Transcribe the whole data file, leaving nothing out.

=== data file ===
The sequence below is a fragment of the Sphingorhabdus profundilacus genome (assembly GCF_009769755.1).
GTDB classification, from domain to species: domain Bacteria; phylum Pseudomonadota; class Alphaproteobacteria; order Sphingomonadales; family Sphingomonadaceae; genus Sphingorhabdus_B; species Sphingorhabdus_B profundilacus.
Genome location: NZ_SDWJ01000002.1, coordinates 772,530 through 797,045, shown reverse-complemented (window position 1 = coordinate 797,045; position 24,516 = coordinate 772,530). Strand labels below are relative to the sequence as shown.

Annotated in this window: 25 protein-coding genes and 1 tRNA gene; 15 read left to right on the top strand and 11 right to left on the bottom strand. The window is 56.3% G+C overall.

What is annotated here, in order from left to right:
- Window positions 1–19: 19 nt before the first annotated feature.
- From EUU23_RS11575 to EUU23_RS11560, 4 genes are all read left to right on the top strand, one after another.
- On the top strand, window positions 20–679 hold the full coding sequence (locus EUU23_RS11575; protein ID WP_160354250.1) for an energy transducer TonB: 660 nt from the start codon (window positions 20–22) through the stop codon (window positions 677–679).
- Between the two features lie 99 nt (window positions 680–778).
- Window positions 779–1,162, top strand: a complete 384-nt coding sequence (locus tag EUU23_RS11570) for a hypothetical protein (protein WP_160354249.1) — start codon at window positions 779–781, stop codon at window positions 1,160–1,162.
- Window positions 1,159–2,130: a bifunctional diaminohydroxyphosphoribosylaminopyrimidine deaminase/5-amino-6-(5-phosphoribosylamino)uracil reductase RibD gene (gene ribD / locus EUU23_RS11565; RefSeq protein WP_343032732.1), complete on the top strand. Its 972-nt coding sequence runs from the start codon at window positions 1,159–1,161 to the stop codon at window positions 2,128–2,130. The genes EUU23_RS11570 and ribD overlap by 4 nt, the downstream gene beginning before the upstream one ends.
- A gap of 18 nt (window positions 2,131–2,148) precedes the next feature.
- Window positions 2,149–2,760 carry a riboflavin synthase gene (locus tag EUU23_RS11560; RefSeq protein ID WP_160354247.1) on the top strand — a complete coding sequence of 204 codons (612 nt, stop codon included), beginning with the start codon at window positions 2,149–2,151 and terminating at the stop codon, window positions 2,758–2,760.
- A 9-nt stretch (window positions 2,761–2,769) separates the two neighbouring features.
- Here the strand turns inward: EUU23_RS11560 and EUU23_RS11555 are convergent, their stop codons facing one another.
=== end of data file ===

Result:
The sequence below is a fragment of the Sphingorhabdus profundilacus genome (assembly GCF_009769755.1).
GTDB classification, from domain to species: domain Bacteria; phylum Pseudomonadota; class Alphaproteobacteria; order Sphingomonadales; family Sphingomonadaceae; genus Sphingorhabdus_B; species Sphingorhabdus_B profundilacus.
Genome location: NZ_SDWJ01000002.1, coordinates 772,530 through 797,045, shown reverse-complemented (window position 1 = coordinate 797,045; position 24,516 = coordinate 772,530). Strand labels below are relative to the sequence as shown.

Annotated in this window: 25 protein-coding genes and 1 tRNA gene; 15 read left to right on the top strand and 11 right to left on the bottom strand. The window is 56.3% G+C overall.

What is annotated here, in order from left to right:
- Window positions 1–19: 19 nt before the first annotated feature.
- From EUU23_RS11575 to EUU23_RS11560, 4 genes are all read left to right on the top strand, one after another.
- On the top strand, window positions 20–679 hold the full coding sequence (locus EUU23_RS11575; protein ID WP_160354250.1) for an energy transducer TonB: 660 nt from the start codon (window positions 20–22) through the stop codon (window positions 677–679).
- Between the two features lie 99 nt (window positions 680–778).
- Window positions 779–1,162, top strand: a complete 384-nt coding sequence (locus tag EUU23_RS11570) for a hypothetical protein (protein WP_160354249.1) — start codon at window positions 779–781, stop codon at window positions 1,160–1,162.
- Window positions 1,159–2,130: a bifunctional diaminohydroxyphosphoribosylaminopyrimidine deaminase/5-amino-6-(5-phosphoribosylamino)uracil reductase RibD gene (gene ribD / locus EUU23_RS11565; RefSeq protein WP_343032732.1), complete on the top strand. Its 972-nt coding sequence runs from the start codon at window positions 1,159–1,161 to the stop codon at window positions 2,128–2,130. The genes EUU23_RS11570 and ribD overlap by 4 nt, the downstream gene beginning before the upstream one ends.
- A gap of 18 nt (window positions 2,131–2,148) precedes the next feature.
- Window positions 2,149–2,760 carry a riboflavin synthase gene (locus tag EUU23_RS11560; RefSeq protein ID WP_160354247.1) on the top strand — a complete coding sequence of 204 codons (612 nt, stop codon included), beginning with the start codon at window positions 2,149–2,151 and terminating at the stop codon, window positions 2,758–2,760.
- A 9-nt stretch (window positions 2,761–2,769) separates the two neighbouring features.
- Here the strand turns inward: EUU23_RS11560 and EUU23_RS11555 are convergent, their stop codons facing one another.